Haptic substrate 705 illustrates the state when tactile regions 707 and 709 are activated. Tactile regions 707 and 709 are raised in a z-axis direction. Upon receipt of one or more activating signals, haptic substrate 705 identifies a surface pattern in accordance with the activating signals. Haptic substrate 705 provides identified pattern by activating various tactile regions such as regions 707 and 709 to generate the pattern. It should be noted that tactile regions 707 and 709 imitate two buttons or keys. In another embodiment, tactile region 707 or 709 includes multiple haptic bits wherein each bit can be controlled for activating or deactivating.
Because the vibrations 805 occur on surface 803 in the ultrasound range of typically 20 KHz or greater, the wavelength content is usually smaller than the finger size, thus allowing for a consistent experience. It will be noted that the normal displacement of surface 803 is in the order of less than 5 micrometers, and that a smaller displacement results in lower friction reduction.
The perception of a haptic effect has three different levels. The first level is the threshold of perception, which is the minimum applied haptic effect signal component or components required for a user to detect the haptic effect. Such haptic components include, but are not limited to, strength, frequency, duration, rhythm and dynamics of the haptic effect signal. It will be recognized that the threshold of haptic perception may be highly non-linear and may vary greatly between users, and may even vary for a single user depending on many factors such as the user's sensitivity to touch, how tightly the user may be holding a handheld device, the ambient temperature, the user's age, or the user's physical activity or environment such as walking or riding in a vehicle, and so on.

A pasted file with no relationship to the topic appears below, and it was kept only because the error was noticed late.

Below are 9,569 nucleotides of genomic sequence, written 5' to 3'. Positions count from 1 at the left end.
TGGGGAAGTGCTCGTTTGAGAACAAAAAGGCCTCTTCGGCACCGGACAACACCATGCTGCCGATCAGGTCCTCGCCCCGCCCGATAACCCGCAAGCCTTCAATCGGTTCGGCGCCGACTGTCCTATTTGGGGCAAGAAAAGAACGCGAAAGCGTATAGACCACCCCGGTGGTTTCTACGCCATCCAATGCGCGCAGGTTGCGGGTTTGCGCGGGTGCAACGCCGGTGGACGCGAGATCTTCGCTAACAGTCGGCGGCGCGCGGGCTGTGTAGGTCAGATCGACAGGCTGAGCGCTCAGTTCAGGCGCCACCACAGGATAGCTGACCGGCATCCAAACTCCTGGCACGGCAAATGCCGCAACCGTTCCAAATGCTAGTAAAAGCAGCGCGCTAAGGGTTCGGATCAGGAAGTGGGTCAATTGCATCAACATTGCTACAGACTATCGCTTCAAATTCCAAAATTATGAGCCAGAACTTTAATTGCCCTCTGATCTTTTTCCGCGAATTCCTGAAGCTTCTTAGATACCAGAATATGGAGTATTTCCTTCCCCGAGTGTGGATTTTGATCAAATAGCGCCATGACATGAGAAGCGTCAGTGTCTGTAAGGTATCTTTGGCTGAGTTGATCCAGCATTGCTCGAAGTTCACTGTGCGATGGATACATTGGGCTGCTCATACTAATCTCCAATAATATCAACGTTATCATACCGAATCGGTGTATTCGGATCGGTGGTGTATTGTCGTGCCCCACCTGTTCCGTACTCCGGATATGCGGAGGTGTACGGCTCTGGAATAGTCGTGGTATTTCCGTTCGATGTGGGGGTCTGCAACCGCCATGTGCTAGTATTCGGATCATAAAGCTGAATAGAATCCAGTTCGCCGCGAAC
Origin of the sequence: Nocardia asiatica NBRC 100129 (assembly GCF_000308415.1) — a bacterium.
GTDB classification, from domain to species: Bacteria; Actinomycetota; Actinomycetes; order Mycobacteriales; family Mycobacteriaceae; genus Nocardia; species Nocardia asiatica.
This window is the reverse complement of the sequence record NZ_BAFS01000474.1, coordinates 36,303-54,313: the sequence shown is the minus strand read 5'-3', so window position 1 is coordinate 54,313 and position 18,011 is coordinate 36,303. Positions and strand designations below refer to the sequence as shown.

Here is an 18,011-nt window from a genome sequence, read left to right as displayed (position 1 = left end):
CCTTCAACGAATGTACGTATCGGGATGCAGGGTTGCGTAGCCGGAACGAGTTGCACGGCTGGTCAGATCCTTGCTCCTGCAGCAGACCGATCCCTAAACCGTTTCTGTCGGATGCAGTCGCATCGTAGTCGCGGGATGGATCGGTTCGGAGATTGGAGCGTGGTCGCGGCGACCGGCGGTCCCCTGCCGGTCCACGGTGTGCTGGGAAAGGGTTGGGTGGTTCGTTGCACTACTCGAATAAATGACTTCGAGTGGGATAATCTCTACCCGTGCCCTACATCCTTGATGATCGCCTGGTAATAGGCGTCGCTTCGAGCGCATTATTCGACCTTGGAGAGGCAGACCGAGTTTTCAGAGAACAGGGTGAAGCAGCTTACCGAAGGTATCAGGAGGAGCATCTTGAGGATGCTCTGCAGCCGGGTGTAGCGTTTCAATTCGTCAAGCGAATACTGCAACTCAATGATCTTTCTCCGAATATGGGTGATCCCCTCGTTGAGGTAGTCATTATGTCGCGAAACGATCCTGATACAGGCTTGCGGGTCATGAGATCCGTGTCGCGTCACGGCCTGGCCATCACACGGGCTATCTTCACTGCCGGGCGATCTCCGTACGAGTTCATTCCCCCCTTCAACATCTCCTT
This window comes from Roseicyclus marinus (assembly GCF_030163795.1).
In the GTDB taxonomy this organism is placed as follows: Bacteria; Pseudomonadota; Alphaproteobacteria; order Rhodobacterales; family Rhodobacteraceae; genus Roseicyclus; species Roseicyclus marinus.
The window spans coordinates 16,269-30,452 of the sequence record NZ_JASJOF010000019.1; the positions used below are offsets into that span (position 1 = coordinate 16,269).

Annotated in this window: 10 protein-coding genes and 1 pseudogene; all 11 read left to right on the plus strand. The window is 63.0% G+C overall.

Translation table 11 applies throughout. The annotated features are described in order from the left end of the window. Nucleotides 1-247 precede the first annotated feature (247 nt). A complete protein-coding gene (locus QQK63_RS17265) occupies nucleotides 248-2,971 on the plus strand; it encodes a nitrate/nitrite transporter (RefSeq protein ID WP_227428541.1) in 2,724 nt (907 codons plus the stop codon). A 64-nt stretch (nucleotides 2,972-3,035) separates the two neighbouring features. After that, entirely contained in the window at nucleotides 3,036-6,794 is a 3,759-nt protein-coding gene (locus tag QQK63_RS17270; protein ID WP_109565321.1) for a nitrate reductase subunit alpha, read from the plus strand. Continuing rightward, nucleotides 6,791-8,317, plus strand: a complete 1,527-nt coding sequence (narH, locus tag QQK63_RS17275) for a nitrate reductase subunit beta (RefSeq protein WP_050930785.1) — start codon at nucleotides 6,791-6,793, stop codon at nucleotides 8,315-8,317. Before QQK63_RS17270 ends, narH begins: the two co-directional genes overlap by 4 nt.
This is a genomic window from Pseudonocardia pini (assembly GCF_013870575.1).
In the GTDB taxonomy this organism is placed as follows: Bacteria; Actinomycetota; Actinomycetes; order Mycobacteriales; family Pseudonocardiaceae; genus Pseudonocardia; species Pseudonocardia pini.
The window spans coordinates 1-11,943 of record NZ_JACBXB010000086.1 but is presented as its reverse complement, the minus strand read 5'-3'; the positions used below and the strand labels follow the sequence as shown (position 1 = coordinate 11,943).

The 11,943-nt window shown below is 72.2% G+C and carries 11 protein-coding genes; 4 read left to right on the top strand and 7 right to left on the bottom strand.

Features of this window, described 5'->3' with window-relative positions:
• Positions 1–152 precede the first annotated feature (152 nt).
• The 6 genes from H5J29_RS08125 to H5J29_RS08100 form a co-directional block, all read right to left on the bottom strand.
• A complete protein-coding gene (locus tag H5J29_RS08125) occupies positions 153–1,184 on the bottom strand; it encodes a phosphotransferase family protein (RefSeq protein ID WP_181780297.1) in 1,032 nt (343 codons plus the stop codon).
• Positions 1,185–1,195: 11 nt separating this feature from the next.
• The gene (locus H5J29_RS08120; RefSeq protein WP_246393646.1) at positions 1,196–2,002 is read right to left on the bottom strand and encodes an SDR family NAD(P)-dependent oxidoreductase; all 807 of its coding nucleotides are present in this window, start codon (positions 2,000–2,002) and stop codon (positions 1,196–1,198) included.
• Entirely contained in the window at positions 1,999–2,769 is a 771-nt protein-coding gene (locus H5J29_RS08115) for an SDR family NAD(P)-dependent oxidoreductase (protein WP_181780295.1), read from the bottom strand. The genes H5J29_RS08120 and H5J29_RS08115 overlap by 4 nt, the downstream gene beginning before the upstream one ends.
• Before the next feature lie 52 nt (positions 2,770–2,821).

The second level of haptic effect perception is the threshold of attention break-in, which is the minimum change in the applied haptic effect signal that results in drawing the user's attention away from the primary focus to the attention break-in haptic effect itself. It will be recognized that the threshold of attention break-in may vary between users or for a single user depending on many factors as described above, and may also vary depending on whether the attention break-in is related to various types of haptic effects including a positive additive effect, or a negative subtractive effect, or a change in the haptic effect. The third level of haptic effect perception is the threshold of pain, which also varies between users or for a single user depending on many factors as described above. It will be recognized that under some circumstances, the threshold of perception may be the same as the threshold of attention break-in, which may also be the same as the threshold of pain.